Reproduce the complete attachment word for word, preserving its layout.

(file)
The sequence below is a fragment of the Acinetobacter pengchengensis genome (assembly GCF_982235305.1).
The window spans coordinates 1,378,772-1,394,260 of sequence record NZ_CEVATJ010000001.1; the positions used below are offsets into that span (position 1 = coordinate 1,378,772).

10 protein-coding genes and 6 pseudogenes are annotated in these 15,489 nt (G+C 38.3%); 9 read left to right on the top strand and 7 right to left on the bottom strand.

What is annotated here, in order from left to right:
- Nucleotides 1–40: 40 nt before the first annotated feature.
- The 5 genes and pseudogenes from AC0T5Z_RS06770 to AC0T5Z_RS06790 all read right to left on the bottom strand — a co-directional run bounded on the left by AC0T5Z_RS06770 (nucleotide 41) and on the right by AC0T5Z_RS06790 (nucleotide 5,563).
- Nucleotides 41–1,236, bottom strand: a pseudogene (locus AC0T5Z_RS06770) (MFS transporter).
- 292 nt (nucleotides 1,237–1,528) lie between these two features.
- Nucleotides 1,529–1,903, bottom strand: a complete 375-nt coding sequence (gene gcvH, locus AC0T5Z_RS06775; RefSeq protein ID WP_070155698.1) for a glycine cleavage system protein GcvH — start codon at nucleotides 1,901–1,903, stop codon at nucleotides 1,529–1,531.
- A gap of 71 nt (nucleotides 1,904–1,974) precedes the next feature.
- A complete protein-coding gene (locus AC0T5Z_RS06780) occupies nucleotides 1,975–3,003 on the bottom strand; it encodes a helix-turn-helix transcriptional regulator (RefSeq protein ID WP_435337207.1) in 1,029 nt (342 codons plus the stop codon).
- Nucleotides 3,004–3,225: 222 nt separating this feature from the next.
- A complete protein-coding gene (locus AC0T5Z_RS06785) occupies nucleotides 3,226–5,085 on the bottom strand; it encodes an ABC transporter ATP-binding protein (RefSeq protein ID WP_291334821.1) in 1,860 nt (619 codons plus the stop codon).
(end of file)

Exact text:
The sequence below is a fragment of the Acinetobacter pengchengensis genome (assembly GCF_982235305.1).
The window spans coordinates 1,378,772-1,394,260 of sequence record NZ_CEVATJ010000001.1; the positions used below are offsets into that span (position 1 = coordinate 1,378,772).

10 protein-coding genes and 6 pseudogenes are annotated in these 15,489 nt (G+C 38.3%); 9 read left to right on the top strand and 7 right to left on the bottom strand.

What is annotated here, in order from left to right:
- Nucleotides 1–40: 40 nt before the first annotated feature.
- The 5 genes and pseudogenes from AC0T5Z_RS06770 to AC0T5Z_RS06790 all read right to left on the bottom strand — a co-directional run bounded on the left by AC0T5Z_RS06770 (nucleotide 41) and on the right by AC0T5Z_RS06790 (nucleotide 5,563).
- Nucleotides 41–1,236, bottom strand: a pseudogene (locus AC0T5Z_RS06770) (MFS transporter).
- 292 nt (nucleotides 1,237–1,528) lie between these two features.
- Nucleotides 1,529–1,903, bottom strand: a complete 375-nt coding sequence (gene gcvH, locus AC0T5Z_RS06775; RefSeq protein ID WP_070155698.1) for a glycine cleavage system protein GcvH — start codon at nucleotides 1,901–1,903, stop codon at nucleotides 1,529–1,531.
- A gap of 71 nt (nucleotides 1,904–1,974) precedes the next feature.
- A complete protein-coding gene (locus AC0T5Z_RS06780) occupies nucleotides 1,975–3,003 on the bottom strand; it encodes a helix-turn-helix transcriptional regulator (RefSeq protein ID WP_435337207.1) in 1,029 nt (342 codons plus the stop codon).
- Nucleotides 3,004–3,225: 222 nt separating this feature from the next.
- A complete protein-coding gene (locus AC0T5Z_RS06785) occupies nucleotides 3,226–5,085 on the bottom strand; it encodes an ABC transporter ATP-binding protein (RefSeq protein ID WP_291334821.1) in 1,860 nt (619 codons plus the stop codon).